None-the-less, Campanella and Hughes jumped the team and went to Cleeveland. Wilson fined both players $200 and suspended them for a month. Campanella was forced to sit out the East-West Game as well. The suspension looks like it was never enforced because both players continued to appear in the lineup through August as the Elites battled neck and neck with the Grays. But Campanella was disgruntled by the way Wilson handled the affair and finally deserting the team around the 23rd of August. Jorge Pasquel, the shipping magnate and playboy who ran the Mexican Baseball League offered Roy a huge contract to finish out the season with the Monterrey Sultanes. When Campanella left he was batting .297 and was one of the team's premier players as well as a steadying influence on the pitching staff. Eggie Clark, the teams back-up catcher was a veteran who, while solid defensively, was no Campanella at the plate. In the standings Baltimore was 2 games behind the Grays going into the last 2 weeks of the season. On Friday August 28th they beat the last place New York Black Yankees 16-3 and then took the Sunday double-header by scores of 6-3 and 3-1. Now Baltimore was a half game behind the dreaded Grays.

It all came down to the final Labor day series. The Elites faced the 4th place Philadelphia Stars and needed to take 4 out of 5 games from them. The Grays faced the considerably stronger Newark Eagles and needed to take at least 2 to stay on top.

Saturday was a night game played at Parkside Park in Philadelphia. Baltimore won 8-3 and Campanella's replacement Eggie Clark went 1 for 4. The series moved south to Baltimore and a Sunday double-header at Bugle Field. In the first game it took 12 innings but Baltimore prevailed, Clark going 1 for 4 again. In the nightcap Clark went hitless in 3 at bats as Baltimore was defeated in a come-from-behind victory by the Stars. As long as Newark beat the Grays in their Monday game and Baltimore won both ends of the season finale double-header on Sunday, the pennant was theirs.

Both teams were back at Parkside Park for the holiday double-header. Baltimore's Bill Harvey tossed a terrific 1 hit shut-out and beat the Stars 6-0. Clark went hitless in 4 turns at bat. Up in Newark, N.J. the Grays and Eagles were slugging it out at Ruppert Stadium, the high scoring game still undecided as Baltimore and Philly squared off again for the last game of the season.

Baltimore lost 4-3, Eggie Clark going hitless again in 3 tries. Meanwhile the Grays out-scored Newark 14-12 and clinched the second-half pennant. What happened next is something that was unfortunately fairly common in the negro leagues. The play-off that was supposed to happen between the Elite Giants, winners of the first half and the Homestead Grays, winners of the second-half, never took place.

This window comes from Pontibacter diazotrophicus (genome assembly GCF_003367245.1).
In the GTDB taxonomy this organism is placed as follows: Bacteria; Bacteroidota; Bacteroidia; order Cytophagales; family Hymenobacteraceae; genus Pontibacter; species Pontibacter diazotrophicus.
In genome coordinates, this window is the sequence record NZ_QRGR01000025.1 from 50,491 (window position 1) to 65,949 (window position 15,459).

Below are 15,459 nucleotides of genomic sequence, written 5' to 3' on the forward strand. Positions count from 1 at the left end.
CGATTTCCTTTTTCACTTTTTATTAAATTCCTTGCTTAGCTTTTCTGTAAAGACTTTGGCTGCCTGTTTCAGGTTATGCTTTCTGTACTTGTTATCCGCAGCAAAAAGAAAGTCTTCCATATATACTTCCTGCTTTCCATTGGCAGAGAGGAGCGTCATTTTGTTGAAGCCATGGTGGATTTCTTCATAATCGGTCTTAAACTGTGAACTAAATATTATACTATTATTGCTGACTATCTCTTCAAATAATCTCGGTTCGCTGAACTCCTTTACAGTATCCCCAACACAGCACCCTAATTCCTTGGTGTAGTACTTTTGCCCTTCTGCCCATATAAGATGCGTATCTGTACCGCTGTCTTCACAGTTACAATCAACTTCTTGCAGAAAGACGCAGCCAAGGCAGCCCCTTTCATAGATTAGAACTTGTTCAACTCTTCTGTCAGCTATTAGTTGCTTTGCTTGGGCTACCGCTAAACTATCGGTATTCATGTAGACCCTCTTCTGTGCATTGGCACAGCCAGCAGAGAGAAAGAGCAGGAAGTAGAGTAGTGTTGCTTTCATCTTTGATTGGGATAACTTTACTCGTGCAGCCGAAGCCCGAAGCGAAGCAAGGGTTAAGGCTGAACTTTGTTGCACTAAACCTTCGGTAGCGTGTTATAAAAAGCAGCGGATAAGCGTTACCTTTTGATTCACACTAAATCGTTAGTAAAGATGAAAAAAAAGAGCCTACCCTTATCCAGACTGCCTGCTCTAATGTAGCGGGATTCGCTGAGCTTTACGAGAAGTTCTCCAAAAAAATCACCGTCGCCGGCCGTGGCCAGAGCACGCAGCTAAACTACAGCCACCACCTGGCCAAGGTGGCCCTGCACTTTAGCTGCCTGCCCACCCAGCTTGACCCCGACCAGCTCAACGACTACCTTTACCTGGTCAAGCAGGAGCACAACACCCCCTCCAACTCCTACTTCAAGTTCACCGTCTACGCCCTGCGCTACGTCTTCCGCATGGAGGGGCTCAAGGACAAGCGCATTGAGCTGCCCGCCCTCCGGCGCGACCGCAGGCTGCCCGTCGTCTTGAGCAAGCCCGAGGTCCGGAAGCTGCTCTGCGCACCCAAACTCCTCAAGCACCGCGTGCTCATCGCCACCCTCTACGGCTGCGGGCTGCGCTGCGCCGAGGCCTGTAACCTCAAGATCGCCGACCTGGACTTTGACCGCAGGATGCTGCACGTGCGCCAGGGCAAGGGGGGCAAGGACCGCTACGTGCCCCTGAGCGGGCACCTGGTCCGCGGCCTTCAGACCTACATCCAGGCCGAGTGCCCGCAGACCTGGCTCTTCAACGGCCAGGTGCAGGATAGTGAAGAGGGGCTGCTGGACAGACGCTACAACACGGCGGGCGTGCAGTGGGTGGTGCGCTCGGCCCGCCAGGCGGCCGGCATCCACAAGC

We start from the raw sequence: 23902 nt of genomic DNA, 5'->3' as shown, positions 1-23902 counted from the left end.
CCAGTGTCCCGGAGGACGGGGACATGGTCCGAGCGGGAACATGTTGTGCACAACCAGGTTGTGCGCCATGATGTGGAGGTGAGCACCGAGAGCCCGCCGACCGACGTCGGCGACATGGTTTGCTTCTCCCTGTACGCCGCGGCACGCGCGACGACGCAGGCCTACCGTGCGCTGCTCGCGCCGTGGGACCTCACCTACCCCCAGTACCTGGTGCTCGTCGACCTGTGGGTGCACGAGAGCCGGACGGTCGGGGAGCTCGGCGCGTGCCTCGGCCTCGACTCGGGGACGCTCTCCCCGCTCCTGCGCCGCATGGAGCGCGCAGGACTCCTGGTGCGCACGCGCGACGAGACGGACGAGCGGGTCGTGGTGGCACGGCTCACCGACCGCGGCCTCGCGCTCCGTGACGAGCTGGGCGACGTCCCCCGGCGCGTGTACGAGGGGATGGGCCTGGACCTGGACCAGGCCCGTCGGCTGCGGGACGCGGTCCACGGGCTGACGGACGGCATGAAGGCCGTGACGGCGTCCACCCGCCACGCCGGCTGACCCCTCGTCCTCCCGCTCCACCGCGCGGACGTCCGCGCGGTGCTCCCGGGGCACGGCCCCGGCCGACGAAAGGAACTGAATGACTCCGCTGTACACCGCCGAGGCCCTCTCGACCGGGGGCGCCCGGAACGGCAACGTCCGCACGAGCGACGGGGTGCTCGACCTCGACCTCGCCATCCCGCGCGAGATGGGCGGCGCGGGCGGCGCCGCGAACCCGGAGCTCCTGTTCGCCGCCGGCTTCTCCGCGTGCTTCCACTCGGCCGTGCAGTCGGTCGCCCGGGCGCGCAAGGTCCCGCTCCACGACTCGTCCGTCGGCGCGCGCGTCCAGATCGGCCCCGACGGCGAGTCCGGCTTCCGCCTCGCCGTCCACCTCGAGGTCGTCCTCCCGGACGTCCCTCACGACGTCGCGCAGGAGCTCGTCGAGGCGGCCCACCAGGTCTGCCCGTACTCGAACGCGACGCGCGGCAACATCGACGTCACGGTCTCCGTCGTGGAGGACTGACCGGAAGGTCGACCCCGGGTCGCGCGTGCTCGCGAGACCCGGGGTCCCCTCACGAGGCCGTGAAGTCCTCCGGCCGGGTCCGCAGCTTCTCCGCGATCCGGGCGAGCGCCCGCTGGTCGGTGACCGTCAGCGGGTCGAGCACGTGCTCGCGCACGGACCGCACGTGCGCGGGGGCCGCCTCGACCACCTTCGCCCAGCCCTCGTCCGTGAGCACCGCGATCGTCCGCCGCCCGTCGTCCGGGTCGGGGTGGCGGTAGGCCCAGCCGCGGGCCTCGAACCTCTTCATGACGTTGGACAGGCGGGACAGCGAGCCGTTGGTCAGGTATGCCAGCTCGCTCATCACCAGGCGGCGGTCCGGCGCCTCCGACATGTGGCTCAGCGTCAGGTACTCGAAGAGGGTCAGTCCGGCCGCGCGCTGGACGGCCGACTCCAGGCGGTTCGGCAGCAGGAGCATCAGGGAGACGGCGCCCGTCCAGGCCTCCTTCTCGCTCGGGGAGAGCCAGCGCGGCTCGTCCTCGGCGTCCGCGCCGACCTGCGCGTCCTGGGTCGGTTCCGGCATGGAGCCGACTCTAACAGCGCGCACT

I've never found out any reason why, the Afro-American didn't report on it. Their focus quickly switched from the lost pennant to a series of 6 games against the all-white Baltimore Orioles of the International League. Playing against the white pros was more important it seems than playing the Kansas City Monarchs in the Negro World Series. Which brings me back to Roy Campanella.

While reading about the 1942 season in the Afro-American I was gripped by the tightness of the race and the disappointment when I read of Campanella and Hughes deserting the team for an exhibition game. I was even more upset when I discovered how Roy abandoned the team for Mexico during the last stretch. Seeing his replacement Eggie Clark go 2 for 18 and the Elites lose 2 crucial games by 1 run made me wonder how the team would have done with Campanella playing in those contests. Would they have won the pennant? The fortunes of the Elite Giants dwindled after that season. Failure to beat the Grays 3 years in a row may have hurt their fan base and the disappearance of Roy Campanella, a favorite with the fans, didn't help either. He played the entire 1943 season in Mexico while Baltimore sank into the second division.

Does Campanella deserve to be labeled as selfish and the goat of the 1942 season? Initially I thought so. Learning of Campanella's actions at the end of the '42 season went against everything I had ever read about the affable catcher. What kind of player deserts his team during a pennant drive? Then again, I go back to the Afro-American's reporting at the end of the season. Nowhere was there outrage over the lack of a play-off to decide the Negro National League Championship, nor was Campanella's desertion criticised. The Afro's writers were more focused on the Elite Giants showcasing their talent against the all-white Orioles. That made me think: by 1942 did most players and reporters think of the negro leagues as basically just a stepping stone to the eventual integration of baseball. Was a series of exhibition games played between a black team and a second-rate white minor league team really more important than the Negro World Series? For many generations we were told that the negro leagues were an entity all their own and made to exist parallel to the white leagues. Watching the 1942 season unfold made me think that by this time most players and fans were probably aware that integration was not that far off and that matters of a player jumping a team in order to better himself was not look upon as a bad quality, but simply what it was, a black man showing the world that his talents were as equal or better than others who happened to be white.

So in my book, Campanella gets a pass but, as a former Baltimore resident, I am rather chagrined to think about how the fortunes of the Elite Giants would have turned out if they had beat the Grays that year and faced the Monarchs and Satchel Paige in the 1942 World Series...